It has been a while since Peter Gabriel released his covers-only album, Scratch My Back. But now that “Goldmine” has printed my review of the album in their May 7, 2010 issue (you can view the full magazine, ads and all by clicking here. Search for my name, Hans Morgenstern, in the pdf document to find the review). Now that it’s out there, I feel ready to justify the review, which had to stay within the length of about 200 words.
I gave the album what I think was a generous three out of five stars. The creativity, affection and effort put into Scratch My Back is undeniable. The result, on the other hand, proves a hard thing to enjoy. The entire album runs for nearly 54 minutes and features sparse but sometimes dynamic orchestral arrangements. It results in an elegiac and gloomy sounding work with barely any rhythm, beyond minimalist musical arrangements that seem to throb, hum and shimmer.
Scratch My Back proves a tough thing to swallow as fans like myself will have to again wait a little longer for a true, proper solo album (rumored to have been titled I/O, continuing with Gabriel’s two-letter motif of album titles). Gabriel has already skipped I/O once before in 2008, with the low-key release of Big Blue Ball, a collaboration with an array of artists capturing various songs developed from jam sessions recorded between 1991 and 1995.
Beyond containing no original new music by Gabriel, Scratch My Back’s instrumentation purposely avoids any guitar or drum parts. Since the album’s release, Gabriel has begun a world tour with full orchestra to stage a complicated road show of the album along with other songs from his catalog. Dubbed the New Blood Tour, if it had included a stop in Miami, I would have checked it out. Also, if there are ever plans for a DVD release, I am game to purchase it. However, the curiosity for new Gabriel music grows with each passing year, and Scratch My Back hardly offers enough to tied one over until that time comes.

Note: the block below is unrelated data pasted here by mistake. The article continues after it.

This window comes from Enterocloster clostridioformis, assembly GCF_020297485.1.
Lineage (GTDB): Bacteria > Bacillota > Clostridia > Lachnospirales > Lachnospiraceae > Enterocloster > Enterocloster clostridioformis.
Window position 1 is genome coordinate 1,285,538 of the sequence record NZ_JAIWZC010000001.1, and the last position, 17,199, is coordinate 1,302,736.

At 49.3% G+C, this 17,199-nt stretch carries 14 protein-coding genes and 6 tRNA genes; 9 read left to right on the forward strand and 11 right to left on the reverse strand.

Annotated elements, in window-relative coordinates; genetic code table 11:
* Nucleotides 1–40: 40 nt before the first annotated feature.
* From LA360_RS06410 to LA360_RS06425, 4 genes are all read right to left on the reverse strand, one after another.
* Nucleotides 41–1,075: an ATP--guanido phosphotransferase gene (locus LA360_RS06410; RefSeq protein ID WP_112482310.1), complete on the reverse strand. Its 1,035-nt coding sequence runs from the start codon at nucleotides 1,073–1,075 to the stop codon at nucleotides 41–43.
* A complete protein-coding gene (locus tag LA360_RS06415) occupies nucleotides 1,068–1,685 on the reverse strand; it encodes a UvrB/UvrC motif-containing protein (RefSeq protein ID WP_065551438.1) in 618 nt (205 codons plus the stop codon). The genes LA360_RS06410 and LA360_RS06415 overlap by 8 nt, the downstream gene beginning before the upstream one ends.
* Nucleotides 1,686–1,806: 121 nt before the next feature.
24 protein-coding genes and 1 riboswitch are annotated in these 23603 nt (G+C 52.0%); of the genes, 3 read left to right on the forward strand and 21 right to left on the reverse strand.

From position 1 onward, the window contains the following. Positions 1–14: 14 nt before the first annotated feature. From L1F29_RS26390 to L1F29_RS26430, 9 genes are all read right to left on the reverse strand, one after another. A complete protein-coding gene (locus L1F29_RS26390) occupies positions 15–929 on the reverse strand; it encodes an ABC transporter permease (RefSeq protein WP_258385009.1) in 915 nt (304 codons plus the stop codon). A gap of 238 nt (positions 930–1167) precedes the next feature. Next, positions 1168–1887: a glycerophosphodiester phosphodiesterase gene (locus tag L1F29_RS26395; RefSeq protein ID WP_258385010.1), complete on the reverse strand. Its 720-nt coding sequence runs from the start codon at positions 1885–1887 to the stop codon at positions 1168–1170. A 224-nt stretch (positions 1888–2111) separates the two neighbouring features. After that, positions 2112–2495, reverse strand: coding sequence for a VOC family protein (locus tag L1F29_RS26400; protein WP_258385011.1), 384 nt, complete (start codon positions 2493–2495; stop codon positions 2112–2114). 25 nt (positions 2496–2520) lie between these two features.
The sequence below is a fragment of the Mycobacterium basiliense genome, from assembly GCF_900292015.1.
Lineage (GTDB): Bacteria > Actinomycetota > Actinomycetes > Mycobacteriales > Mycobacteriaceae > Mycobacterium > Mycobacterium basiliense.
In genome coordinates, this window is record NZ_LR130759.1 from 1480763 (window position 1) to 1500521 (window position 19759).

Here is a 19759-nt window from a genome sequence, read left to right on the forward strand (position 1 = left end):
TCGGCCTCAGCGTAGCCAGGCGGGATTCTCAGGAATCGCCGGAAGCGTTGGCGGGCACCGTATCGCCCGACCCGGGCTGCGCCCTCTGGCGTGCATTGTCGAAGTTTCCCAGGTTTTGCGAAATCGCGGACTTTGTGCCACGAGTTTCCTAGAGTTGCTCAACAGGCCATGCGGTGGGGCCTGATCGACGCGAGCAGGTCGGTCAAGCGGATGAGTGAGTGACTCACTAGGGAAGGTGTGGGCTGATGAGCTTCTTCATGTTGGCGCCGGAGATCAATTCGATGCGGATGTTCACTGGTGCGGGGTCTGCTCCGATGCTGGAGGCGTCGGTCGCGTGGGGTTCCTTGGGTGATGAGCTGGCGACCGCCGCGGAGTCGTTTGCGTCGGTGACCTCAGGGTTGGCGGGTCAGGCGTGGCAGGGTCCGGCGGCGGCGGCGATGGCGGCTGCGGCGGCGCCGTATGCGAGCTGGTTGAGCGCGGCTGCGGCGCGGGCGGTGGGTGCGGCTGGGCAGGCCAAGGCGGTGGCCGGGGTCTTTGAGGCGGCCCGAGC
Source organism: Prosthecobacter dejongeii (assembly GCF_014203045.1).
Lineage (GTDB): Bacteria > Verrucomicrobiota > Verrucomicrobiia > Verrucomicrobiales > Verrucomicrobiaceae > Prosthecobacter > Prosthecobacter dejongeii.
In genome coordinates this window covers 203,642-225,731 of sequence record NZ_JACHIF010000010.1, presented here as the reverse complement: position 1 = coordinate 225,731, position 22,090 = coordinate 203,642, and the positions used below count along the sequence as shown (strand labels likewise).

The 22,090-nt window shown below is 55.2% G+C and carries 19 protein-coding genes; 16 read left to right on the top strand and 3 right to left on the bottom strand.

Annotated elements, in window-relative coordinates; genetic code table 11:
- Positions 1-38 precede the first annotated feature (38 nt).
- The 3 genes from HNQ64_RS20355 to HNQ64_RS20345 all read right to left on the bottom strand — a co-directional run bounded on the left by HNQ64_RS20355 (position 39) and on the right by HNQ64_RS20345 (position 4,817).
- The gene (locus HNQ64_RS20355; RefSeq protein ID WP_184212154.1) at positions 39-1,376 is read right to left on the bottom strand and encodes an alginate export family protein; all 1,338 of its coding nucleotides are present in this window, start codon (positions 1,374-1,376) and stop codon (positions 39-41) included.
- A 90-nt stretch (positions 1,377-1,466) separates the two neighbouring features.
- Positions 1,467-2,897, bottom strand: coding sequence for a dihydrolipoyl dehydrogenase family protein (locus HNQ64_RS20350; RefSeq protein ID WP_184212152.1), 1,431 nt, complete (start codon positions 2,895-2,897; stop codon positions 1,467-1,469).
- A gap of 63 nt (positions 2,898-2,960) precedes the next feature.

Again, I cannot in good conscience slag this new album off as a lazy work. The problem is that it is just no fun to listen to. One of the problems with getting into Scratch My Back stems from the fact Gabriel has chosen to eschew any sense of drums from the arrangements. Gabriel has always been an imaginative rhythmic arranger, which fully came to fruition on his third, self-titled album. The 1980 album featured songs like “Intruder,” “Games Without Frontiers,” “Biko,” and a personal favorite, “And Through the Wire.” Gabriel practically re-invented the drum sound on rock records with “Intruder,” and his first exploration of blending African music with his own music came with “Biko.” It raised his songcraft to a whole new level.
Admittedly, the darkness of Gabriel’s music is a consistent aspect of his style. His last full-length, Up, an album permeated with musings on death, was probably his dreariest work yet. But I will not deny Up’s power and masterful songcraft. Still, you really have to be in the mood to listen to it.
The difference between the gloom-permeated Up versus Scratch My Back is its soulful quality. There is no denying the inventiveness of the string and horn arrangements that re-imagines the original songs Gabriel has chosen to cover on Scratch My Back, but none of these tracks feature a distinctive hook to welcome repeated listens. Granted, the song choices are amazing, from current, vital indie acts like Arcade Fire and Radiohead to some of the most important classic rock tracks by artists like David Bowie and Paul Simon. Still, one has to prepare to pack their patience and listen with attention to appreciate the subtleties in this work.